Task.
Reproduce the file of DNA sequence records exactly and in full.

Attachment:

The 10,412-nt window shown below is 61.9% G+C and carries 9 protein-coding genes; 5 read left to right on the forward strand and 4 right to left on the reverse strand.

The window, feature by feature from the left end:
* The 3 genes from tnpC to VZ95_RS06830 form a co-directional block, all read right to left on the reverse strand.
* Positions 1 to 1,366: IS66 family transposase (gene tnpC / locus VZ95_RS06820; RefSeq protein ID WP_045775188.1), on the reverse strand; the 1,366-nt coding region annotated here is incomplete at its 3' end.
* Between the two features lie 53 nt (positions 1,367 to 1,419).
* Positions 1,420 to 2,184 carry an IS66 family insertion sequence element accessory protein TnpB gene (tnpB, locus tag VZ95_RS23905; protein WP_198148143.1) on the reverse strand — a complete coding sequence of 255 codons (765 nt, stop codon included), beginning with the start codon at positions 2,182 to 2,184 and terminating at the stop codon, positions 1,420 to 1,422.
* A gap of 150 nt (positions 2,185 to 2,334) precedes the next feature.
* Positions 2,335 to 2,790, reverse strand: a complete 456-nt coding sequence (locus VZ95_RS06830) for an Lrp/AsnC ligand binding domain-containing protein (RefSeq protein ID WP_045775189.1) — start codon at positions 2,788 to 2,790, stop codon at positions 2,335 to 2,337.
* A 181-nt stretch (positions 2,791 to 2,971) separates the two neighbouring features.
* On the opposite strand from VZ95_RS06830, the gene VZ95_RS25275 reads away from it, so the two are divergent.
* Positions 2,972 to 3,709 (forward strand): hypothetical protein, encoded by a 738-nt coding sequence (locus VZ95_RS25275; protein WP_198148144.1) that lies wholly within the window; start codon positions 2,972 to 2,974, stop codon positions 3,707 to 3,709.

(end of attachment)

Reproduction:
The 10,412-nt window shown below is 61.9% G+C and carries 9 protein-coding genes; 5 read left to right on the forward strand and 4 right to left on the reverse strand.

The window, feature by feature from the left end:
* The 3 genes from tnpC to VZ95_RS06830 form a co-directional block, all read right to left on the reverse strand.
* Positions 1 to 1,366: IS66 family transposase (gene tnpC / locus VZ95_RS06820; RefSeq protein ID WP_045775188.1), on the reverse strand; the 1,366-nt coding region annotated here is incomplete at its 3' end.
* Between the two features lie 53 nt (positions 1,367 to 1,419).
* Positions 1,420 to 2,184 carry an IS66 family insertion sequence element accessory protein TnpB gene (tnpB, locus tag VZ95_RS23905; protein WP_198148143.1) on the reverse strand — a complete coding sequence of 255 codons (765 nt, stop codon included), beginning with the start codon at positions 2,182 to 2,184 and terminating at the stop codon, positions 1,420 to 1,422.
* A gap of 150 nt (positions 2,185 to 2,334) precedes the next feature.
* Positions 2,335 to 2,790, reverse strand: a complete 456-nt coding sequence (locus VZ95_RS06830) for an Lrp/AsnC ligand binding domain-containing protein (RefSeq protein ID WP_045775189.1) — start codon at positions 2,788 to 2,790, stop codon at positions 2,335 to 2,337.
* A 181-nt stretch (positions 2,791 to 2,971) separates the two neighbouring features.
* On the opposite strand from VZ95_RS06830, the gene VZ95_RS25275 reads away from it, so the two are divergent.
* Positions 2,972 to 3,709 (forward strand): hypothetical protein, encoded by a 738-nt coding sequence (locus VZ95_RS25275; protein WP_198148144.1) that lies wholly within the window; start codon positions 2,972 to 2,974, stop codon positions 3,707 to 3,709.